This project was started by Dr. Robert Ballard (the guy who found the Titanic) because he wanted to invlove kids in his explorations. Interactive programs are broadcast during the annual scientific exploration, which is the focus of a curriculum for grades 4 through 8. There are places for kids to connect with other students, teachers, schools, and organizations, and an area to learn about the technology.
This is part of the National Geographic site reviewed below, but it's so neat we had to include this section of it here. You can select from maps of the continent and country you wish to learn about. Then read about it, view satellite pictures of the earth (with names added), and learn from political and physical maps. All the maps are gorgeous.
David Smith can teach middle school children to do just that: to draw a map of the world with all the countries named entirely from memory! The site offers examples of these maps, along with information on the course of study and the education awards it has won, great geography quizzes you can download, and wonderful links.
This is a project by scientists and planners in several fields to build a model predicting the locations of untouched archaeological material, information that's important to physical scientists and land-use planners. Note the explanations of geographic information systems (GIS) and the excellent glossary.
Expedias Mungo Park is an adventure magazine. You can read reports (some from celebrities) of expeditions to remote parts of the globe, learning about the countries and the people who live there. Theres also chat, a chance to submit articles or send postcards, and more.
In addition to their famous features on individual cultures, the folks at National Geographic offer here a wide range of options including talk, answers to your geography questions, and scenic drive information with lodging, maps, and even car games. A great site.
This is a page of links to small island development and research. There are links for each island, as well as for papers, conferences, and organizations.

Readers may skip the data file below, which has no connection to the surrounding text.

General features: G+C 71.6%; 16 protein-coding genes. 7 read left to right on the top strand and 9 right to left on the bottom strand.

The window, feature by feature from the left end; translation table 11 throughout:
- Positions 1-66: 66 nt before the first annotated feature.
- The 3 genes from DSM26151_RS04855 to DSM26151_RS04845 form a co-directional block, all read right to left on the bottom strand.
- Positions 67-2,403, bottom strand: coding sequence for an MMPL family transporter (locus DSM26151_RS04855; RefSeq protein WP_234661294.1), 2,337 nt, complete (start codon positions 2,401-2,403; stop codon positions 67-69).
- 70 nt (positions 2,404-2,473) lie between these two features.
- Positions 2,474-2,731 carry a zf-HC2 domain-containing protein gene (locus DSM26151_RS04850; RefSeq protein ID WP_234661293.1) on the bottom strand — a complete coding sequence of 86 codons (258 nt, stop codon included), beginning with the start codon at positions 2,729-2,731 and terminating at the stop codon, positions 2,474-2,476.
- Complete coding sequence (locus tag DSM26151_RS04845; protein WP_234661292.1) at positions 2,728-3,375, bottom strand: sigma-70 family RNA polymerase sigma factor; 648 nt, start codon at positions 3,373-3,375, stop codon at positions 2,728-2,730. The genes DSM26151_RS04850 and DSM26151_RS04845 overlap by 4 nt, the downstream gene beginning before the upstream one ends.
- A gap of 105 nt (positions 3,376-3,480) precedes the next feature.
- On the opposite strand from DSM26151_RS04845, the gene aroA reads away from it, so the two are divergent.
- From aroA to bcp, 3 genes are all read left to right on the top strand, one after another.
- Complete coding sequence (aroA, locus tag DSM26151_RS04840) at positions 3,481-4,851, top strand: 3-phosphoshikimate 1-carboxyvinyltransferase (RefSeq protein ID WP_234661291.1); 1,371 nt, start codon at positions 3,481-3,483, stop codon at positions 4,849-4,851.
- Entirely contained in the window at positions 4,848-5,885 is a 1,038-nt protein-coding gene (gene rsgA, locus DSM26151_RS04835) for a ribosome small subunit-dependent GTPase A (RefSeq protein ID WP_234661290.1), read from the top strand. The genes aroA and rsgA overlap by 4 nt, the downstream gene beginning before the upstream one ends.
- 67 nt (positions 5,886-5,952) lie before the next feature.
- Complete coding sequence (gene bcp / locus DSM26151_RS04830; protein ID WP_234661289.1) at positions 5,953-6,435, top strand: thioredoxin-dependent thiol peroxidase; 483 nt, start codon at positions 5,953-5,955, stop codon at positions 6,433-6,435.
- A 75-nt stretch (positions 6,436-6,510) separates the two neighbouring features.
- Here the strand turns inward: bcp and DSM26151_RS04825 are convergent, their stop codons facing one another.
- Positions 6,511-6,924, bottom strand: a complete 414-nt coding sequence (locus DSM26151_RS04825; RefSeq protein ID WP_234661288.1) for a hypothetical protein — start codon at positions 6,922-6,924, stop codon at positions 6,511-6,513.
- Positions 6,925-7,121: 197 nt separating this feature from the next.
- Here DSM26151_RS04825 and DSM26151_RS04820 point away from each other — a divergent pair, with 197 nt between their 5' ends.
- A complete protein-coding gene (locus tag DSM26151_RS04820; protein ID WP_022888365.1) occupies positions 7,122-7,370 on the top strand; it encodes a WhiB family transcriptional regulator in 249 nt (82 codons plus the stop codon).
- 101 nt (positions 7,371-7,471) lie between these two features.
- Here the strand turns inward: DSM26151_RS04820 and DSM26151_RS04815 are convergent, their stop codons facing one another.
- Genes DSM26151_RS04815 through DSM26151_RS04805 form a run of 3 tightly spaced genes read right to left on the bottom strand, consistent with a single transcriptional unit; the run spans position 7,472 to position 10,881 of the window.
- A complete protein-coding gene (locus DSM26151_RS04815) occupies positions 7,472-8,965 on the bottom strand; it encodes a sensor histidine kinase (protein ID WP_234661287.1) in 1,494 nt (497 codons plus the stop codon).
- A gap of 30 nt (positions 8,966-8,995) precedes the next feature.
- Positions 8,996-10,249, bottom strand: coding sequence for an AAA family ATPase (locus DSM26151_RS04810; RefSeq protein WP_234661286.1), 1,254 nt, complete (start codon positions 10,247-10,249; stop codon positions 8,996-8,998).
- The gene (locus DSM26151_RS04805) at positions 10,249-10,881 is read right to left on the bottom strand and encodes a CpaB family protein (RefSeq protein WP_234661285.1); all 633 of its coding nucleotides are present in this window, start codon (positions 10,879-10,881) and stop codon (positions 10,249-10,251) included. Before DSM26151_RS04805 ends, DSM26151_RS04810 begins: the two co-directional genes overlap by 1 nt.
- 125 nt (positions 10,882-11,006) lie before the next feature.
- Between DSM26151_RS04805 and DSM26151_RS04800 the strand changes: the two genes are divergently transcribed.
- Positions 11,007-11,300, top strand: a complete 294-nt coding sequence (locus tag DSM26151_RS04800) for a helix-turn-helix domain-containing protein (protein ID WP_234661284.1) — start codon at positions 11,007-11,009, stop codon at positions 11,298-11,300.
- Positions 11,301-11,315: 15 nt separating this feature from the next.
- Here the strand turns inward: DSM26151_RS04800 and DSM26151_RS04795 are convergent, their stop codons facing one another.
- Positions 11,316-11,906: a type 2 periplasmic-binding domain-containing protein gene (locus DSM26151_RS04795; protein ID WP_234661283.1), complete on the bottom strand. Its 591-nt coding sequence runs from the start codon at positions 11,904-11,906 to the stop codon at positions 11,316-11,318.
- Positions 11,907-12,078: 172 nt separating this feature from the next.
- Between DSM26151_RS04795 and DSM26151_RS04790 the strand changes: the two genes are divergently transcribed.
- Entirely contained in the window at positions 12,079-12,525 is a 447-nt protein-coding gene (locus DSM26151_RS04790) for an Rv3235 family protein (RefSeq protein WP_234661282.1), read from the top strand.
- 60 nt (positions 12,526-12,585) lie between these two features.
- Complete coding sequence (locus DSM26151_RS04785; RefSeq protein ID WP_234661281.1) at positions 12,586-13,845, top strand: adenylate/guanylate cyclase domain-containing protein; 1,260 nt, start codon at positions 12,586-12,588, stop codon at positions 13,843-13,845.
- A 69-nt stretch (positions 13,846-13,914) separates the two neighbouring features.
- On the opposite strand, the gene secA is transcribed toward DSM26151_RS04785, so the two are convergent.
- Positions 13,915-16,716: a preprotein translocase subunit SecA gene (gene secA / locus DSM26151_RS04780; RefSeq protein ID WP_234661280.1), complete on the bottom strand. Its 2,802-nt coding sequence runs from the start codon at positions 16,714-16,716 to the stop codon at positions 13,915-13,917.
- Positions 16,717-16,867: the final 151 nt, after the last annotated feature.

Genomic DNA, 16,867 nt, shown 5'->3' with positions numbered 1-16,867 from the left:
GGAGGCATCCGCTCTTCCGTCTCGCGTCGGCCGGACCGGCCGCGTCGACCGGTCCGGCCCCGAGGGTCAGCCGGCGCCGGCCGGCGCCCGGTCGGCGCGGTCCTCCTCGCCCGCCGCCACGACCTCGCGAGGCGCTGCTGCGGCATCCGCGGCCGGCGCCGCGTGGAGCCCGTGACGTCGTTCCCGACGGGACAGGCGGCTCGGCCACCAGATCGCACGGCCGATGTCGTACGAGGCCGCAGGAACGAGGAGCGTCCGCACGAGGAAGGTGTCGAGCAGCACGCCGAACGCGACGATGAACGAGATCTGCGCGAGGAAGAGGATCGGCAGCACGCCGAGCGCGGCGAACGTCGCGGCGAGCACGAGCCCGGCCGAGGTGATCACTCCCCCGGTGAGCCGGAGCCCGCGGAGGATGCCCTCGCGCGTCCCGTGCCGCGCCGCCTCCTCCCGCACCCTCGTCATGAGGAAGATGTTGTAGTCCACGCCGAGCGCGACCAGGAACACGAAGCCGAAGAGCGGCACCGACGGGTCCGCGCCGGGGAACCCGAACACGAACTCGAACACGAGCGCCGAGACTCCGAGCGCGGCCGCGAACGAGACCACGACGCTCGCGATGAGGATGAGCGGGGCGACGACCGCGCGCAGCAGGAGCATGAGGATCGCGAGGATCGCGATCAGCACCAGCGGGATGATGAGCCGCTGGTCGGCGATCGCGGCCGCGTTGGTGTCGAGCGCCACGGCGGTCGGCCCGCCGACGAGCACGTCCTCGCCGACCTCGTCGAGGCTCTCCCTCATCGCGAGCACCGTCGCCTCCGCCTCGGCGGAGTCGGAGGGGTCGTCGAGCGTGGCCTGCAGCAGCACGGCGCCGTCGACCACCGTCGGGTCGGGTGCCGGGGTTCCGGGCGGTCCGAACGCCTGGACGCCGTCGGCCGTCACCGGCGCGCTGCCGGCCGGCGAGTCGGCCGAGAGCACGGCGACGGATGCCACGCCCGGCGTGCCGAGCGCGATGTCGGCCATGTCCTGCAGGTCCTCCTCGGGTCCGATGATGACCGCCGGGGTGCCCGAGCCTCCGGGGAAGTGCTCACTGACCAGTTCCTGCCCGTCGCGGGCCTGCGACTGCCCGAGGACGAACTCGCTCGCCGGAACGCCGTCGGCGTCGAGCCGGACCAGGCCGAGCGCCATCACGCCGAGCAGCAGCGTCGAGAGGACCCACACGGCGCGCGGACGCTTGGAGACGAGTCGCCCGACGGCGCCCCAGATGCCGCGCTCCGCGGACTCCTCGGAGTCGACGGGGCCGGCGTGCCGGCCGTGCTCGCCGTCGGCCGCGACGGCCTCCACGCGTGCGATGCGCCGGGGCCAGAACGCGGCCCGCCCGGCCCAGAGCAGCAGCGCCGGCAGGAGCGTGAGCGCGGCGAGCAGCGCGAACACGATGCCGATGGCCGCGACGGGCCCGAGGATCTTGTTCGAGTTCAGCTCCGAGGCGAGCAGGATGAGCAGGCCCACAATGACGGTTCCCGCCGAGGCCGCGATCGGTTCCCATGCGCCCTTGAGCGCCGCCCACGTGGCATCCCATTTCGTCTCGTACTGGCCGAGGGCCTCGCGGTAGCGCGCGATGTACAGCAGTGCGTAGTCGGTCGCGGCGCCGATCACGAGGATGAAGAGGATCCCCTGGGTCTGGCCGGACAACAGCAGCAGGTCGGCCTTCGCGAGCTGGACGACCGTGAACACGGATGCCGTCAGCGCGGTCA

World and U.S. Geography, History, and News sites are compiled and categorized here with useful annotations. If you are a teacher or student of Social Studies, this should be a helpful site for you.
This is a large group of briefly annotated Social Studies links compiled for K-12 teachers and students. Sites are listed in such categories as General, World, and U.S. History, Government/Politics, and Geography/Culture.
Check out the issues such as development, climate change, and contaminants that are affecting the Yukon. The main sections concern the effects of such issues on caribou and a northern wetland.
Part of the Internet Public Library, Stately Knowledge is a great place to visit if you need information about any of the United States. Click on individual states for statistical and general information, plus great state information links.
Terraquest makes digital expeditions. They provide land expeditions with the equipment needed to keep in touch with a Web team who publishes pictures, faxes, and conversations from the expedition as they are sent. Examples are the assent of a blind man up the 3000 ft. face of El Captain (a rock in Yosemite National Park), a trip to the Galapagos Islands, and an expedition to Antarctica. All are very well written and exciting accounts with lots of extra information and pictures.
Check out live views from cameras all over the U.S. and the world!
The Western Connecticut State University Department of Social Sciences maintains this huge list of Internet resources about countries and people all over the world. A great starting point.
This site offers a "synchronoptic" view of world history, allowing the user to conceptualize world historical events in the format of what was happening on widely separated parts of the earth at the same time. They use a lot of frames, so if your browser doesn't support frames it can be a rough ride. If it does, it's worth it.